making an infused oil

infused oils small shot

My last post was about making a basic tincture. This post will address how to make an infused oil. When I make an infused oil, I use the folk method. I don’t measure anything. All I do is dry the plant material and cover with whatever oil I choose. You can weigh your herbs to be more precise about how much herb is in solution with the oil. When weighing the herb, I usually do a 1:3 ratio. 1 part plant material, 3 parts oil.

Different oils are better for products that will be applied to the face like almond and sunflower oil (lighter oils). Use these lighter oils especially when dealing with eczema or acne.  If applying to your lips or on other body parts, organic extra virgin olive oil works great and is not very expensive. You can use the oil directly or you can add beeswax to make a salve. The oil can also be used to make a cream which I will cover in a later post.

Here’s some of the plants I’ve used in oils: Calendula flowers, plantain leaf, comfrey root/leaves, cayenne, arnica, horse-chestnut, st. johns wort.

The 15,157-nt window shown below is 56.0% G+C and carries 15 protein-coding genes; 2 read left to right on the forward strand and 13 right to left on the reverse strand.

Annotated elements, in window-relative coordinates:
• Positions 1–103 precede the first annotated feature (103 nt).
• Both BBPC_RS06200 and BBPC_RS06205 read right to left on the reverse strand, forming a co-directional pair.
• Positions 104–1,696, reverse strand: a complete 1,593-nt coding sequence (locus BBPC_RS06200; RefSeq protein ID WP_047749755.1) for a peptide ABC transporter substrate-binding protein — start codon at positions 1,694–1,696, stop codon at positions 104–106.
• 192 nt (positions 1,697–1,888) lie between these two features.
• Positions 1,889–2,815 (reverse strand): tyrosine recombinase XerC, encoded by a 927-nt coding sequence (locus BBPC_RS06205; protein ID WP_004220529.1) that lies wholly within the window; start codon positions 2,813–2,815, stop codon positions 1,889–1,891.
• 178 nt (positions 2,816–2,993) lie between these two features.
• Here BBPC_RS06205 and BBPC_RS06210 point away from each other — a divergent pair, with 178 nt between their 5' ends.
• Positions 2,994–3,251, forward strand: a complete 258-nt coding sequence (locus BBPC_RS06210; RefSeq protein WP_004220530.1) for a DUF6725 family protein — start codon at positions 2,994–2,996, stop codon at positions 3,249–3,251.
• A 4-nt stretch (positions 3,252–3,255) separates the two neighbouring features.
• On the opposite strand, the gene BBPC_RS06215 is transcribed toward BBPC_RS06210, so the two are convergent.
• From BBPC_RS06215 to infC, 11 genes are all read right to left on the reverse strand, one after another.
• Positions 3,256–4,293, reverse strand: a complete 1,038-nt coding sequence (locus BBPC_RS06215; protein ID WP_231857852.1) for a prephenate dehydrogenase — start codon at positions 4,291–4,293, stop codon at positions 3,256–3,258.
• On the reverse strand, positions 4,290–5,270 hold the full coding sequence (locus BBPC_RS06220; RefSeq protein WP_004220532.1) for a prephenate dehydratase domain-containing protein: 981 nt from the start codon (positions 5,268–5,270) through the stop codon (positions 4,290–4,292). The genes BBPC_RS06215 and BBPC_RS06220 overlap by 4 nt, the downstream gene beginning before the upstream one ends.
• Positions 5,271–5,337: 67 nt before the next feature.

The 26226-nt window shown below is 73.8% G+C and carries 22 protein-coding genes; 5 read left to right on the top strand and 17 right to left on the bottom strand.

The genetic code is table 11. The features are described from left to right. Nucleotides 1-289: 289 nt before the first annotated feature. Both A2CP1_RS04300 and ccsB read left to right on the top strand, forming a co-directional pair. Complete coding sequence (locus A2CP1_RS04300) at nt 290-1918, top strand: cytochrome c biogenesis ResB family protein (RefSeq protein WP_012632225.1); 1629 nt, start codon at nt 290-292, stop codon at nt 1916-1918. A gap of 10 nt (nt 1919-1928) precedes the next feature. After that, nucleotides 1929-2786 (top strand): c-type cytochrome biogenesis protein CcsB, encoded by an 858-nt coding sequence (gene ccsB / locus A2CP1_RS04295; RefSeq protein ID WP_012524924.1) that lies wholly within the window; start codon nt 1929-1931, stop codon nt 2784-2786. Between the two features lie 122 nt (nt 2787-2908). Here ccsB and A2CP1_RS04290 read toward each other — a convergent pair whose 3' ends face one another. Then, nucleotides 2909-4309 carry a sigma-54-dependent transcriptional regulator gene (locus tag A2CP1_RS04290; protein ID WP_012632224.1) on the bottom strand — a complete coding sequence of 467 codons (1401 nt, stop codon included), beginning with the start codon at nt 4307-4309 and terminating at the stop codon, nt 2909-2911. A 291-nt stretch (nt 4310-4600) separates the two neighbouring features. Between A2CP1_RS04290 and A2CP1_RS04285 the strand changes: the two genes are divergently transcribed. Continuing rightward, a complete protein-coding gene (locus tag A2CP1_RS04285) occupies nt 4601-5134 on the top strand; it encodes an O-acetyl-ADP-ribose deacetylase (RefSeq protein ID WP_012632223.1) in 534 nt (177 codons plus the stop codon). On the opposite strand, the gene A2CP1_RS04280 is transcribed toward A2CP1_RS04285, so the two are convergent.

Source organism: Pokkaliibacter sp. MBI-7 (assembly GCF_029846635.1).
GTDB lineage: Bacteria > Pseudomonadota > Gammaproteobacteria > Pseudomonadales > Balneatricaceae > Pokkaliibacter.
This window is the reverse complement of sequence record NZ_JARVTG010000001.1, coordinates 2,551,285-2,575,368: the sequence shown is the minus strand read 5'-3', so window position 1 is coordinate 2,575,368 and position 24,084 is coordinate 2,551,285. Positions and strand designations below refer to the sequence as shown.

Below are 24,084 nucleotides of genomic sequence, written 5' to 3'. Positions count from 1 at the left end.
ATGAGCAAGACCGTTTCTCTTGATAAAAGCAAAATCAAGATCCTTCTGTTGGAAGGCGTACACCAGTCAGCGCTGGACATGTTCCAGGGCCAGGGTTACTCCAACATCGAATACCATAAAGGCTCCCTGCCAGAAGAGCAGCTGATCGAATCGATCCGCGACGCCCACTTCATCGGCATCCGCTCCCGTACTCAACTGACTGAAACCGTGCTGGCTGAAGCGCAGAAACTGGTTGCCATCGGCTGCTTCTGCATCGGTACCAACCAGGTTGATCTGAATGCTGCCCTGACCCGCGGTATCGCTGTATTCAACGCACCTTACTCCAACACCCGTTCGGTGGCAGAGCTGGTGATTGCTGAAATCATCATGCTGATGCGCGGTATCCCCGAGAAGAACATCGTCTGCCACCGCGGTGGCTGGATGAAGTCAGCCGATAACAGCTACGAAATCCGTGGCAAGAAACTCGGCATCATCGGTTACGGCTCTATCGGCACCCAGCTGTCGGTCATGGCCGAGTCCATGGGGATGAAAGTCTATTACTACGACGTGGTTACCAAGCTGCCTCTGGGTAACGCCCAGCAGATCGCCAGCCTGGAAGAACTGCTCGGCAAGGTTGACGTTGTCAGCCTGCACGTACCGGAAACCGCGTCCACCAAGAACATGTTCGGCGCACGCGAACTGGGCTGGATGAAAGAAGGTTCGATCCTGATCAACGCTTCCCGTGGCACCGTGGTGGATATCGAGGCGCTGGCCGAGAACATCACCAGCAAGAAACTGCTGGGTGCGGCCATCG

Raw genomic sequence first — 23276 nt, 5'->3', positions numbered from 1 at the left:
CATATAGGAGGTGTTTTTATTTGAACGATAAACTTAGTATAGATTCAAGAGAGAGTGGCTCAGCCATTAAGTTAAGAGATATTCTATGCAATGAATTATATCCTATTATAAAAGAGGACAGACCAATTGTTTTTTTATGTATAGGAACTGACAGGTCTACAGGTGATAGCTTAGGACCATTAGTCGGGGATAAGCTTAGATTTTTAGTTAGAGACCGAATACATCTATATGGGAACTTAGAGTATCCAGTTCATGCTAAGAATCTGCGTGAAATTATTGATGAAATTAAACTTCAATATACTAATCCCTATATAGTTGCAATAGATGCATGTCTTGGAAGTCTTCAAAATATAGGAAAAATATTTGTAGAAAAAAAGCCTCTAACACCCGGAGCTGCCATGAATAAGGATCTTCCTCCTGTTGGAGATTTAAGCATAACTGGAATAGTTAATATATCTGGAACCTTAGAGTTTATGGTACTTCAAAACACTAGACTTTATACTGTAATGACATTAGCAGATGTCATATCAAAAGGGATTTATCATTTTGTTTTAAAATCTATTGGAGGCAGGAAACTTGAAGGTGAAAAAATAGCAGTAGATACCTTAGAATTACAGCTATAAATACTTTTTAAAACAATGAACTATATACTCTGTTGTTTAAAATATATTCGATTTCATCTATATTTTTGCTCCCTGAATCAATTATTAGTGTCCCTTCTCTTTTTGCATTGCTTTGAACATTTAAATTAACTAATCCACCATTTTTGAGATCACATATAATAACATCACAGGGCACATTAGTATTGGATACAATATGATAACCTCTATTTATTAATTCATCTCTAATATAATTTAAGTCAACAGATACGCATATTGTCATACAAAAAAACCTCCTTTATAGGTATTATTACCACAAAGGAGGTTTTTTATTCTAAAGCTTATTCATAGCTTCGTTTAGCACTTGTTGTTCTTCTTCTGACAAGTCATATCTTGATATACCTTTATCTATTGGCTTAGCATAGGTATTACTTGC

Basic steps to making an infused oil:

  1. Dry plant material (because if you don’t, the water will most likely spoil the oil)

  2. Put plant material in an airtight jar and cover with the oil of your choice.

  3. Either use a double broiler and heat the oil for a few hours. For most plants, I choose to keep in a warm place, out of direct sunlight. Sometimes when using the double broiler, you can cook the herbs causing a not so pleasant smell and the medicinal properties are diminished. You can also put the jar out in the sun but make sure to cover with a brown paper bag.

  4. After two weeks, strain the oil. I use a metal strainer instead of muslin because less oil is lost.  I do end up with some plant debris but that doesn’t bother me. The finer the strainer, the less plant material you’ll have in the oil.

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